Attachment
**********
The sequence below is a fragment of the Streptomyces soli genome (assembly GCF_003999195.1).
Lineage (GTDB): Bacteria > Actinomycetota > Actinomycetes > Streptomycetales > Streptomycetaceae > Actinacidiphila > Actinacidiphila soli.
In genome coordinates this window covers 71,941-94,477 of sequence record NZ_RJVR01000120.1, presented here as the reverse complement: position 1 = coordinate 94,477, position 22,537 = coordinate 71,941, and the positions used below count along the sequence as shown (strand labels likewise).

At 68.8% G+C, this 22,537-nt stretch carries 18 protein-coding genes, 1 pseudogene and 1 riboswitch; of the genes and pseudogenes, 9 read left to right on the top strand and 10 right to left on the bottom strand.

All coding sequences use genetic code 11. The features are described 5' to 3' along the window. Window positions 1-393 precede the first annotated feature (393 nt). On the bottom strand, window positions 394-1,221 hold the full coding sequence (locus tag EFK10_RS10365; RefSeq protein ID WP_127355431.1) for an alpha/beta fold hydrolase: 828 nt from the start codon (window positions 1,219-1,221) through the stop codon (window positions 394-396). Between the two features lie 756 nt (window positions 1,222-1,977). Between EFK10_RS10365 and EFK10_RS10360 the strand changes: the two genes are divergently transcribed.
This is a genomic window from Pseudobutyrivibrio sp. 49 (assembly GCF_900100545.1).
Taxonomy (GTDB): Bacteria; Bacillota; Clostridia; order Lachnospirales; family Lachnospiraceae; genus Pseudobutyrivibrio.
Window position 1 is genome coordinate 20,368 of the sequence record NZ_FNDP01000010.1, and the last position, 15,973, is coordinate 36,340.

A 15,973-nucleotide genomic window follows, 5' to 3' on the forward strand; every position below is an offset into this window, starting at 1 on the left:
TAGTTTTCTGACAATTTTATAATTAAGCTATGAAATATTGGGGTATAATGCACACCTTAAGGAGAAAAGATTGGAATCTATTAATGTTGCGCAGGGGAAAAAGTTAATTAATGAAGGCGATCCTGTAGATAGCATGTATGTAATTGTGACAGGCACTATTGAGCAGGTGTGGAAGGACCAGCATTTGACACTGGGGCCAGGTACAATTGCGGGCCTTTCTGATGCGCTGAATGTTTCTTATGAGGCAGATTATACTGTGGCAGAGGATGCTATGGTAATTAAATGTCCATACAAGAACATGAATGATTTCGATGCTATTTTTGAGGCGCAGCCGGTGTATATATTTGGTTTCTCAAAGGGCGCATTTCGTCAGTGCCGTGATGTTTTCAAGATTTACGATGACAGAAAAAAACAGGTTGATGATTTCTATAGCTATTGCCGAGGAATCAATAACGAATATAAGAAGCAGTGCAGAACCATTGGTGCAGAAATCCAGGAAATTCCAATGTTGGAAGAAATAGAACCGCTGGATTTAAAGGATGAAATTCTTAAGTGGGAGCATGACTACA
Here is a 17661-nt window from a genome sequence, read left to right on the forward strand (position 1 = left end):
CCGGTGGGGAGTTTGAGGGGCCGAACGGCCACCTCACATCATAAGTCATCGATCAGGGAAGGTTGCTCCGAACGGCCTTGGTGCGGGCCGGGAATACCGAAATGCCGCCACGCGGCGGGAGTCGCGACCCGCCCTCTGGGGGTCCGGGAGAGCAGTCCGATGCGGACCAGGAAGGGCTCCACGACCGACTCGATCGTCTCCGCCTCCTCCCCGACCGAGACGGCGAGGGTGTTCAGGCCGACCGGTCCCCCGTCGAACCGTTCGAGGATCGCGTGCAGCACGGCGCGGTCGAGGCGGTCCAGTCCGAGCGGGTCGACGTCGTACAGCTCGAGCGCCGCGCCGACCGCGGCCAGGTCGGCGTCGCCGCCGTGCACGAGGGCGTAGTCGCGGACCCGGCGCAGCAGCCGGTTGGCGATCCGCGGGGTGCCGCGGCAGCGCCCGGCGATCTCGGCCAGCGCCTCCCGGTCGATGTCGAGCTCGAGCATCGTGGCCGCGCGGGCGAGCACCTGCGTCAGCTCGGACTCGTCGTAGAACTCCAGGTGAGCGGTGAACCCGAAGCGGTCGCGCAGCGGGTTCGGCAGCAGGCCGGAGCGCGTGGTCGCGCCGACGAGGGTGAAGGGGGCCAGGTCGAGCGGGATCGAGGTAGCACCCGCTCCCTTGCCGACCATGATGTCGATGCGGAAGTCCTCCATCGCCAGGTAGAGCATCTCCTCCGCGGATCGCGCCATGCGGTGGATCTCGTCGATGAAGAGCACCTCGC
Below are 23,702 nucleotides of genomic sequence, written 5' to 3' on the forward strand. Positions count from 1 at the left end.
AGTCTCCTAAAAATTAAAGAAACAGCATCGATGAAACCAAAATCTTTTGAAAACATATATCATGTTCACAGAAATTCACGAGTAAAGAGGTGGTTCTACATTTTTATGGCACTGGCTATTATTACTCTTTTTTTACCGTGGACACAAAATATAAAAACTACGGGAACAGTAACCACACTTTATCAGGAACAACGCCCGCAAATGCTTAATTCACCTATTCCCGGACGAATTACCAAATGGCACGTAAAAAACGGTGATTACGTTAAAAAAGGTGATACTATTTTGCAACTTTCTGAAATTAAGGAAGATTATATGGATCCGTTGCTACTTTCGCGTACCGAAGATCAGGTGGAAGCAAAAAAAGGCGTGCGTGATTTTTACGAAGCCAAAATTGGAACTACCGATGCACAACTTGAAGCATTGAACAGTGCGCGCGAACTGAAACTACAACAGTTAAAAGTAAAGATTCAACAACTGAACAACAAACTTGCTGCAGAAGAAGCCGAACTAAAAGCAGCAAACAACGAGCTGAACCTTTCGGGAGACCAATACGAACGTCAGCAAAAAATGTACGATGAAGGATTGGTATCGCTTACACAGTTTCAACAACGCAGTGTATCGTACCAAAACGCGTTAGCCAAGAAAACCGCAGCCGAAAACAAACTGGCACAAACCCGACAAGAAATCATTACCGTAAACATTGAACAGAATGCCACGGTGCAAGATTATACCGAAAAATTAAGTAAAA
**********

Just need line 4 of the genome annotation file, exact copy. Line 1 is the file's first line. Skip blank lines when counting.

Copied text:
At 68.8% G+C, this 22,537-nt stretch carries 18 protein-coding genes, 1 pseudogene and 1 riboswitch; of the genes and pseudogenes, 9 read left to right on the top strand and 10 right to left on the bottom strand.